Sunday, March 30, 2008

See ya, Shaanxi

Train travel has become a recurring theme here at Meldreth Musings over the past week or so. Today, I sit here on a double-decker train from Xi’an, in Shaanxi province to Luoyang, in neighbouring Henan province, home to approximately 100 million people, as well as China’s highest AIDS rate. So a word from the wise: don’t develop serious health problems or engage in promiscuous sex in this area.
Funnily enough, according to the Lonely Planet, the cause of the endemic AIDS problem is due to a government initiative. Back in the 1980s, China’s blood reserves were precariously low. Cash incentives and tax rebates were handed out to those willing to give blood. Henan is host to a large, poor rural population, so farmers and peasants pumped out blood by the gallon. Unfortunately, these were the days before careful medical sanitization, so all it took was one unassuming AIDS sufferer to contaminate the province’s blood supplies. The problem was publicly admitted discovered when the blood had already made its way into the region’s medical channels, and so the story goes.
But it ain’t all bad. What, from the sounds of things so far sounds like a large African country really isn’t. Between Luoyang and Zhengzhou, the provincial capital, two magnificent “cultural relics” can be found. First off, there are the Longmen Grottoes, where dozens of Buddha statues of increasing size sit carved into the cliffs towering over the Yellow River.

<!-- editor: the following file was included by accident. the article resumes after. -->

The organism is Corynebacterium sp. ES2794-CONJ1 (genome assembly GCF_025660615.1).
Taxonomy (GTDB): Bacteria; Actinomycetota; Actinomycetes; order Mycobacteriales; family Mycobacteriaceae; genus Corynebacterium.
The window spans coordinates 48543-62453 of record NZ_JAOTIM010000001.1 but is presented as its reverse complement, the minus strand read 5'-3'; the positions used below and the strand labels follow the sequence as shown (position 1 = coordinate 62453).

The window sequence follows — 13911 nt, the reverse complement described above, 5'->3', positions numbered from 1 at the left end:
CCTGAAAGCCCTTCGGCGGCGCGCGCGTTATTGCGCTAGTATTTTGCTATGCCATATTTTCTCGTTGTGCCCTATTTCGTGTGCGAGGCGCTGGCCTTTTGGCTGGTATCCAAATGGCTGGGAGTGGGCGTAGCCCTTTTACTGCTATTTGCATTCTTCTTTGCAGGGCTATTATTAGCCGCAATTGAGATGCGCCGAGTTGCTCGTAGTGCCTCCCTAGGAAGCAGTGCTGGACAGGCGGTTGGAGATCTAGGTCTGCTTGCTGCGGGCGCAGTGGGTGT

Several hours down the road lays the town of Dengfeng, built around a few tourist hotels and restaurants. Doesn’t sound like much, I know, but there is obviously a cause of this tourist infrastructure, and it lays a few kilometres up the mountain: the Shaolin Monastery, where Wushu Kung Fu was developed. Down the single-track road from the Monastery is the Pagoda Forest, another dazzling testament to the engineering might of pre-Industrial China. Dozens of pagodas, big and small sit nestled among a hillside forest.
Near downtown Dengfeng, amongst the ever-popular Wushu academies lays the Shaolin Pagoda. After an ascent of several hundred steps, stunning views of the major sights of the area can be afforded. Of course, that is providing conditions are neither foggy nor Chinese polluted. But if those conditions prevail, then a mystical nature beholds the setting.
It probably sounds like this won’t be my first time in Henan, but boy, am I ever looking forward, after several slightly dull days in Shaanxi and Shanxi.

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